Next up, another dance-twiddler-meets-pop-bird alliance, albeit a far more worthwhile and effective one. Groove Armada & Mutya Buena team up for the rather skill Song 4 Mutya (Out of Control), a superb bleep-a-long which may or may not be about Amelle. We sort of hope it is. Truth be told, we’re a bit sick of the incessant toadying around this song, but it’s not without reason - in fact, we’re going to hop atop that sodding bandwagon and award this our Single of the Week honour.

Lastly, a more intense, fearsome Jarvis Cocker than we’ve ever knew existed makes an appearance on Fat Children, a high-velocity mezze of hooks and crunches. Imagine the chorus of F.E.E.L.I.N.G. C.A.L.L.E.D. L.O.V.E from Different Class, give it a bit of a sandblast and a coat of 2007, and you’re halfway there. Impressive stuff from a man whose golden days are evidently far from over.

Friday, July 13, 2007

Honking Box Preview: Totally Jodie Marsh

Ah, the good ol’ Totally brand. Tainted with the unmistakeable stench of complete failure after the train wreck monstrosities Totally Scott-Lee and Totally Boyband, surely you’d have to be pretty thick to even consider saying yes when MTV approach you with a proposal for your very own Totally franchise.

Which sort of explains the arrival of Totally Jodie Marsh (not forgetting its dubious subtitle Who’ll Take Her Up The Aisle?), a schadenfreude-jammed account of the Essex swamp-donkey’s day-to-day life. But this isn’t just a regular reality show, folks. No, this is leading up to Jodie’s dream wedding - and all she’s got to do between now and then is find the groom. May we suggest, for starters, a chap who’s had all five senses completely deadened by a bizarre chemical radiation leak?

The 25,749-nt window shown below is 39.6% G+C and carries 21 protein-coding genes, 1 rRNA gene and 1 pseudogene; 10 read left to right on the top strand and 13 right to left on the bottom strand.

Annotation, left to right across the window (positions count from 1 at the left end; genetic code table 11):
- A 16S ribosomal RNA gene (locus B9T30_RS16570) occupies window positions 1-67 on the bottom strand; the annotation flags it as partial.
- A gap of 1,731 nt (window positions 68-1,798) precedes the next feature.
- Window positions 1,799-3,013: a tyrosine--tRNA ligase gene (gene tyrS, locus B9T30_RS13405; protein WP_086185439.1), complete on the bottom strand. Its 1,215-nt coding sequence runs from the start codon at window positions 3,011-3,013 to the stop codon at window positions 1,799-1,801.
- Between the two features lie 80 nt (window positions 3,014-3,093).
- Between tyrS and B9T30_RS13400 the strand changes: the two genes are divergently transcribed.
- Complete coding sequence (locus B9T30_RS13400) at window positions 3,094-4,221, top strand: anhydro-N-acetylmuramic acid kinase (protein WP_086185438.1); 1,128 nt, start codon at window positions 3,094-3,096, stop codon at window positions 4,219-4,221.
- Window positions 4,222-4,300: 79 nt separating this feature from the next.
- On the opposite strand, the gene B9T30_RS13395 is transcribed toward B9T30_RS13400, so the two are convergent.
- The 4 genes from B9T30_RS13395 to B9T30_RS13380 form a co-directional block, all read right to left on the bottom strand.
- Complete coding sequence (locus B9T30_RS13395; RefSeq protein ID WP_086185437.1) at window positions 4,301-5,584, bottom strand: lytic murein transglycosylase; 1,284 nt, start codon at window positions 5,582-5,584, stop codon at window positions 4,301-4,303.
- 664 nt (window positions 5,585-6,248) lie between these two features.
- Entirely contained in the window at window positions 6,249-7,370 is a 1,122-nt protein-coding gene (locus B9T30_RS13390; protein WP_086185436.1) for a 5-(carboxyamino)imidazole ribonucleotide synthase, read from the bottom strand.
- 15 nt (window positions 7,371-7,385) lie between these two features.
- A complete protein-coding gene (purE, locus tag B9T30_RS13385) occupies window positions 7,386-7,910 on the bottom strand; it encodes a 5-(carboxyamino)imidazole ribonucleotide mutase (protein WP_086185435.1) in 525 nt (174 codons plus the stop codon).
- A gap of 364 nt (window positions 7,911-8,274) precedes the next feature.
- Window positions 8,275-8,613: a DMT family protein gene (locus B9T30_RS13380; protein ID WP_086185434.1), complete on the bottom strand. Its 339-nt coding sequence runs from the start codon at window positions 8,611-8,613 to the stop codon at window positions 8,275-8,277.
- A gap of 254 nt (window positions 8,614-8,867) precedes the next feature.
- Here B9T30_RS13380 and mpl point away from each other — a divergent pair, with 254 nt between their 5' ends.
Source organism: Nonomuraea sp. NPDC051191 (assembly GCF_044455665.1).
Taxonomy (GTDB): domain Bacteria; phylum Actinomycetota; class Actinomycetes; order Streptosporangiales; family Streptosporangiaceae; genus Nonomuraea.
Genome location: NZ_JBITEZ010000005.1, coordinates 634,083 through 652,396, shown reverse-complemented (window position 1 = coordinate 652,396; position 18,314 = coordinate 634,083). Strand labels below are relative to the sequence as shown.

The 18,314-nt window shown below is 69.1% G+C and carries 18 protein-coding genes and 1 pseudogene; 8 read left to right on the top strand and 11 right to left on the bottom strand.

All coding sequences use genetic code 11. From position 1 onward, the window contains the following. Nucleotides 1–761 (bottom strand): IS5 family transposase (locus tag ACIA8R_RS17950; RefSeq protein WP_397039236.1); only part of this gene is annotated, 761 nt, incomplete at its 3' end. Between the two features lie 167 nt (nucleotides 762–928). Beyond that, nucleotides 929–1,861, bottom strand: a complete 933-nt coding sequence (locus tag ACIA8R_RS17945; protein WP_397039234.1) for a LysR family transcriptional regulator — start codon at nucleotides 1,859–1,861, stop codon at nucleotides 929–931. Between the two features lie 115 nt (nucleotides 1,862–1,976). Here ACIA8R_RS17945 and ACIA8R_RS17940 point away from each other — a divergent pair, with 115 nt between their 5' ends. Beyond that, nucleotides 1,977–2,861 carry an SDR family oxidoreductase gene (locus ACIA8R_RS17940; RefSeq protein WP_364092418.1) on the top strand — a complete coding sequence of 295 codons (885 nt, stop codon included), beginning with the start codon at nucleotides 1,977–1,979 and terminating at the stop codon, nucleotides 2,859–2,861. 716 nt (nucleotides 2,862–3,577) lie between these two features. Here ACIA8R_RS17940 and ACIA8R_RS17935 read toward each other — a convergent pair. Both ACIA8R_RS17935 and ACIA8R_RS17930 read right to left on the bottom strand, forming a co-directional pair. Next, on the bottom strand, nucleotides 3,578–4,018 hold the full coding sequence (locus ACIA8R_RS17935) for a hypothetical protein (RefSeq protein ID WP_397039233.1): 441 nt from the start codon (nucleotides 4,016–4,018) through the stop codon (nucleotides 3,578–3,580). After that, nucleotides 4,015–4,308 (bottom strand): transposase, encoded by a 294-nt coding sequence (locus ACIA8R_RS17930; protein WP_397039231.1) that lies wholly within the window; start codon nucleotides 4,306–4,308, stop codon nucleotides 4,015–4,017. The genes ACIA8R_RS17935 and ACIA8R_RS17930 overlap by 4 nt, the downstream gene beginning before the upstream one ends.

Just for you, The Sloppy Dog has taken a peek at the first couple of episodes, and in true Totally style, it’s watch-through-your-fingers from start to credits. Remember that feeling during Celebrity Big Brother, where you wanted Jodie to get off her arse and just stand up to Michael Barrymore and George Galloway (because, let’s face it, an over-inflated and over-used terracotta sex doll is preferable to a corpse-fisting non-comedian and a buddy of Saddam)? That feeling is heightened ten-fold here - no other show could induce its viewers to scream “GET SOME SELF-RESPECT, FOR THE LOVE OF GOD!” at the screen. Well, maybe Blue Peter.

We’ve all seen the groteseque pictures of the press-launch, where Jodie stood atop a wedding cake clad in trademark tit-belts, but Totally Jodie Marsh gets a close-up view of the individual press interviews afterwards, the highlight of which was a showdown with a reporter from Radio 1. When quizzed about her declaration that Preston & Chantelle’s wedding was a publicity stunt, Jodie turns from her usual shade of rust-orange to an enraged vermilion.